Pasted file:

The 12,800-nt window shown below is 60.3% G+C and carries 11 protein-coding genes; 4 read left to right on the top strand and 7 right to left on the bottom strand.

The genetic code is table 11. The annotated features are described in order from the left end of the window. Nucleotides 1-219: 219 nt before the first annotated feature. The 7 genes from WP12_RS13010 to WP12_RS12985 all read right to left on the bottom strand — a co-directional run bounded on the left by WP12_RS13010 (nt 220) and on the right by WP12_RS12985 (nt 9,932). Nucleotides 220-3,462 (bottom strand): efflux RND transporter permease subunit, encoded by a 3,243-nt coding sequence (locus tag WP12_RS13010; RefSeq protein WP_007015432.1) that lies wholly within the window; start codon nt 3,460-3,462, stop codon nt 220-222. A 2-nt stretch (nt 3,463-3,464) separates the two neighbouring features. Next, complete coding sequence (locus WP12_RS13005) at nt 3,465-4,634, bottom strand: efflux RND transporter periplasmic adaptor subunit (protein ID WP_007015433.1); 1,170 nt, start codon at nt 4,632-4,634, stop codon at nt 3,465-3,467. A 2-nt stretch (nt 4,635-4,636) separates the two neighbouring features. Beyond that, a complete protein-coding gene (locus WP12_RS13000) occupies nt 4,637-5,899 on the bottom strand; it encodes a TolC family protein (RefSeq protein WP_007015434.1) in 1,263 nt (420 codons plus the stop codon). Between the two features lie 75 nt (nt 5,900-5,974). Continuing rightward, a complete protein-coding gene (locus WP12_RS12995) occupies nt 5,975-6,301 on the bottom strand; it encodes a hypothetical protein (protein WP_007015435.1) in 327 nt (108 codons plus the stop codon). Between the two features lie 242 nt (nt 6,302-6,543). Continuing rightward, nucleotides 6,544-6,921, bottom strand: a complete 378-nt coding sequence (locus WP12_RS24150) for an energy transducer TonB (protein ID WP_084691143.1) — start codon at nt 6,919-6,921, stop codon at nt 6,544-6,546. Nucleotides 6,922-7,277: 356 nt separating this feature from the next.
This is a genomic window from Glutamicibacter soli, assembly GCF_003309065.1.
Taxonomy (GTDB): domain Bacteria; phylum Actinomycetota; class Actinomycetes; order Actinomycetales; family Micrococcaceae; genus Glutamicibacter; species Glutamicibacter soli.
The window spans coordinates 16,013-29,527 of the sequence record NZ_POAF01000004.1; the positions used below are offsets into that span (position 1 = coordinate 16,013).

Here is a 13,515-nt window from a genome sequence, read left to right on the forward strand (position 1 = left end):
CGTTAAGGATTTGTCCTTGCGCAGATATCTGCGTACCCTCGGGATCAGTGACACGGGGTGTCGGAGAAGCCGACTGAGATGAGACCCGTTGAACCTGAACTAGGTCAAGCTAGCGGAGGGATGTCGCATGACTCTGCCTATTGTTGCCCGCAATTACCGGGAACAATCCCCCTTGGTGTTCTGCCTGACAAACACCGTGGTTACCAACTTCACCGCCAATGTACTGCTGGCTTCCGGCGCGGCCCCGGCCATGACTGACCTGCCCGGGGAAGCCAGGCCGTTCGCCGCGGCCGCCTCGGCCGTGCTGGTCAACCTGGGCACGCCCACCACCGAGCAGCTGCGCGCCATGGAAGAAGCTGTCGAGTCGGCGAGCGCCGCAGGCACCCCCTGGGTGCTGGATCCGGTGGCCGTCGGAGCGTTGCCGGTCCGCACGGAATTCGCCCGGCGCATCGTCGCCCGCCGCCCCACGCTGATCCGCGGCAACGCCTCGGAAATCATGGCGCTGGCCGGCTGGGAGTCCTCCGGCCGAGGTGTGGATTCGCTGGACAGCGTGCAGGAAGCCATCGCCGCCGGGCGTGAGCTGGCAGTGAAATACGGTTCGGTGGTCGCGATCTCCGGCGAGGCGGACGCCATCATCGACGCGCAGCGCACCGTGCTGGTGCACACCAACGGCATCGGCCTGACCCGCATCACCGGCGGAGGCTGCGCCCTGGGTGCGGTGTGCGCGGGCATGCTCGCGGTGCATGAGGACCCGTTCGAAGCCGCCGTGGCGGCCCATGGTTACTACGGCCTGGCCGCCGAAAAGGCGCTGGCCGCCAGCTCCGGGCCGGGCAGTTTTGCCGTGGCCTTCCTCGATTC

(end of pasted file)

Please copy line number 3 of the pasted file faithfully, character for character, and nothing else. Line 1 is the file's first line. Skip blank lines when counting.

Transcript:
This is a genomic window from Glutamicibacter soli, assembly GCF_003309065.1.